In the south aisle, the tomb of Margaret Tudor, mother of Henry VII. demands our notice; for the effigy of brass gilt is, without exception, of the best figures in the abbey. It is supposed to be the workmanship of Torrigiano; it is an altar-tomb of black marble; the front is divided into compartments by ornamented pilasters, between which are wreaths of flowers enclosing the royal arms. On the slab is her effigy, with her hands uplifted in prayer. The whole is of copper gilt. This lady died . The lady Margaret Lenox, grand-daughter to Henry VII. , lies farther west: she has an altar-tomb with her effigies of alabaster. The whole was formerly painted and gilt. She is in the robes of estate with a coronet, and at the sides of the tomb are kneeling figures of her children, viz. sons and daughters in the costume of the times. She died .

Scheemakers and Kent were employed to make a monument for the duke of Albemarle, which occupies the arch at the east end; it has a rostral column, with the duke in armour, a medallion, and weeping figure, turning her eyes upwards; her left elbow leaning on the medallion, sword, bullet, &c. arranged without taste, and poorly executed. On the pedestal is this inscription:--

Grace countess Granville, viscountess Carteret, relict of George lord Carteret, baron of Hawnes, & youngest daughter of John Granville, earl of Bath; John Gower, viscount Trentham, baron of Sittenham; grandson of lady Jane Leveson Gower, eldest daughter of the said earl of Bath; Bernard Granville, esq. grandson of Bernard Granville, brother to the said earl of Bath, have erected this monument in pursuance of the will of Christopher, duke of Albemarle.

This inscription occupies the base of the pedestals, and the circular front: it is not much mutilated.

Near it is a tall, but graceful musing statue (whose drapery is in too many small folds) on a pedestal.

To the memory of Catharine, lady Walpole, eldest daughter of John Shorter, esq. of Bybrook, in Kent, and


wife of sir Robert Walpole, afterwards earl of Orford. Horace, her youngest son, consecrates this monument. She had beauty and wit without vice or vanity, and cultivated the arts without affectation. She was devout, though without bigotry to any sect; and was without prejudice to any party, though the wife of a minister, whose power she esteemed but when she could employ it to benefit the miserable, or to reward the meritorious. She loved a private life, though born to shine in public, and was an ornament to courts, untainted by them. She died

August 20th, 1737


If we except the numberless folds of the garment, and perhaps


the fore-finger of her right hand, which appears to be just entering her ear, this is a most exquisite monument.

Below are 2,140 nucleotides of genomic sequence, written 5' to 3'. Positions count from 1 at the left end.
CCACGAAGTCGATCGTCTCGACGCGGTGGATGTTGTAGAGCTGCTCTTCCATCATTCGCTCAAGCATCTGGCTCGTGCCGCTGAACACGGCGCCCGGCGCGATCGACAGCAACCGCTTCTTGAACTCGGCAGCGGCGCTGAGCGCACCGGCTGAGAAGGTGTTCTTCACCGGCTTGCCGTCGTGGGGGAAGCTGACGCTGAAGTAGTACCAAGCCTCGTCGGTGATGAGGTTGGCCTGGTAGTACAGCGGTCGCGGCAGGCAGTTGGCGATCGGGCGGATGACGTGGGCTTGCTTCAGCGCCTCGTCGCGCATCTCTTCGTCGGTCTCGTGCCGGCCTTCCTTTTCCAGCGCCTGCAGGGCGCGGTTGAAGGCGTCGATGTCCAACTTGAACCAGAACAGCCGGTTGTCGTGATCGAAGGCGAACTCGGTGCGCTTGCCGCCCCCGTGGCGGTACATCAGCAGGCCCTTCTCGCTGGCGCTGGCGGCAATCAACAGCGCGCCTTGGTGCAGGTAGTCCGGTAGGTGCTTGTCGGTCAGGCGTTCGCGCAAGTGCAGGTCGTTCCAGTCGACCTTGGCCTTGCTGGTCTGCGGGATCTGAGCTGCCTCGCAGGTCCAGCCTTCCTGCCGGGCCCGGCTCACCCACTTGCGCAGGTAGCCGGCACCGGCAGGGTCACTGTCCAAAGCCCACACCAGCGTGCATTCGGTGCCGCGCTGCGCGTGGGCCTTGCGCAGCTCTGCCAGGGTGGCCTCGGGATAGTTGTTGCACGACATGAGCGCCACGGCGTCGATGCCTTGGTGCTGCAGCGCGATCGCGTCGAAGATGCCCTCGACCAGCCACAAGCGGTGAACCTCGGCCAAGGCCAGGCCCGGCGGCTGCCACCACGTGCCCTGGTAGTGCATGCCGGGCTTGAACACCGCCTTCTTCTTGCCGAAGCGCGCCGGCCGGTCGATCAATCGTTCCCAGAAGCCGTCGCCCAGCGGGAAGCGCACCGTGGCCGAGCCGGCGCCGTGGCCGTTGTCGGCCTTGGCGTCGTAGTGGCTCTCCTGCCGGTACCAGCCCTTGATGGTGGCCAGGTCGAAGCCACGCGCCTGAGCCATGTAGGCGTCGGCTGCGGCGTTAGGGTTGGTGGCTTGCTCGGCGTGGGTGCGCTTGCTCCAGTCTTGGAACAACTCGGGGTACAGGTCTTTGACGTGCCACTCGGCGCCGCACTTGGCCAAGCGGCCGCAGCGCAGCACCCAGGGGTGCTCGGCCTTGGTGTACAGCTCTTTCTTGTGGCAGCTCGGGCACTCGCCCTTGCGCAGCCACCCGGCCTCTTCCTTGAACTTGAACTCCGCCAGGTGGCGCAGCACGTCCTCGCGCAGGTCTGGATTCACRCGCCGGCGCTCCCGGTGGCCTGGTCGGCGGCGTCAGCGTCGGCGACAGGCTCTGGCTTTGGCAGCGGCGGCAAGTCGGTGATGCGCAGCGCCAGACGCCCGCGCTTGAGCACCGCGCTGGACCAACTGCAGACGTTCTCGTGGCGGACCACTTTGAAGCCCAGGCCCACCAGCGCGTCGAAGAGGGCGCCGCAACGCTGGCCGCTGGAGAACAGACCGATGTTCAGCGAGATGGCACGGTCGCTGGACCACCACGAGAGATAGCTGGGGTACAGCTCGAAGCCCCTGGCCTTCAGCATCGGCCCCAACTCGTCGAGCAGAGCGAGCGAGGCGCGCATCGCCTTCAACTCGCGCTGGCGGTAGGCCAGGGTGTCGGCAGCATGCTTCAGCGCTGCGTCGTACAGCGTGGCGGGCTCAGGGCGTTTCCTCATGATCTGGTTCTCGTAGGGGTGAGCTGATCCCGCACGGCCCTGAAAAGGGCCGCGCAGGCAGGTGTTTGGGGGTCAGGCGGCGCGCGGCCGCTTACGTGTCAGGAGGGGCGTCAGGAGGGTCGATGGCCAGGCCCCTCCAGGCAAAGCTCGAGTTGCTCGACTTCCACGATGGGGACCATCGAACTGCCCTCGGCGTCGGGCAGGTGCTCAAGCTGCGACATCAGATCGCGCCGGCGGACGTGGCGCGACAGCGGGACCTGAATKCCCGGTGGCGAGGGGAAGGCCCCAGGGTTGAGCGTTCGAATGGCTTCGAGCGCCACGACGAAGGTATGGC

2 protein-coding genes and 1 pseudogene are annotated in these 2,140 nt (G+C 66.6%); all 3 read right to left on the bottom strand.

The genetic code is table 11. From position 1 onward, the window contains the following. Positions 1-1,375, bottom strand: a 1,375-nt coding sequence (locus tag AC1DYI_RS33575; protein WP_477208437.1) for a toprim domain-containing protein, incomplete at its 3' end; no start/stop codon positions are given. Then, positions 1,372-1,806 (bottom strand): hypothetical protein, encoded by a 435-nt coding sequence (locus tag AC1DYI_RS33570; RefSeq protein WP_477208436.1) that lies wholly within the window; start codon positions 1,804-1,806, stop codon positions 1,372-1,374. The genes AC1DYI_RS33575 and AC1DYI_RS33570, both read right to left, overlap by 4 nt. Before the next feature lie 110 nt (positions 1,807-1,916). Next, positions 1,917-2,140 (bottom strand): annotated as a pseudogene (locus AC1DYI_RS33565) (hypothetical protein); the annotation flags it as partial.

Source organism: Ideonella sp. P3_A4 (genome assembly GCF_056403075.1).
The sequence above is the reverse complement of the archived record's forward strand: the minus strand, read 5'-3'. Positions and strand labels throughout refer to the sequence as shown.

The principal object in this aisle is the monument of

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 Title Page
CHAPTER I: Site, local divisions, and government of the City of Westminster; history of the Abbey; Coronation Ceremonies; and lists of the Abbots and Deans
CHAPTER II: Westminster Abbey, and Description of the Tombs and Monuments
CHAPTER III: History and Topography of St. Margaret's Parish
CHAPTER IV: History and Topography of St. John's Parish, Westminster
CHAPTER V: History and Topography of the parish of St. Martin's in the Fields, Westminster
CHAPTER VI: History and Topogrpahy of the parish of St. James, Westminster
CHAPTER VII: History and Topography of the Parish of St. Anne, Westminster
CHAPTER VIII: History and Topography of the parish of St. Paul, Covent Garden
CHAPTER IX: History and Topography of the Parish of St. Mary-le-strand
CHAPTER X: History and Topogrpahy of the parish of St. Clement Danes
CHAPTER XI: History and Topography of the parish of st. George, Hanover Square
CHAPTER XII: History and Topography of the Precinct of the Savoy
CHAPTER XIII: History and Topography of the Inns of Court
CHAPTER XIV: History and Topography of the Precincts of the Charter-house and Ely Place, and the Liberty of the Rolls
 CHAPTER XV: Historical Notices of the Borough of Southwark
CHAPTER XVI: History and Topography of the Parish of St. Olave, Southwark
CHAPTER XVII: History and Topography of the parish of St. John, Southwark
CHAPTER XVIII: History and Topography of the parish of St. Thomas, Southwark
CHAPTER XIX: History and Topogrpahy of the parish of St. George's, Southwark
CHAPTER XX: History and Topography of St. Saviour's Parish
CHAPTER XXI: History and Topography of the parist of Christ-church in the County of Surrey
 CHAPTER XXII: A List of the Principal Books, &c that have been published in Illustration of the Antiquities, History, Topography, and other subjects treated of in this Work
 Addenda et Corrigienda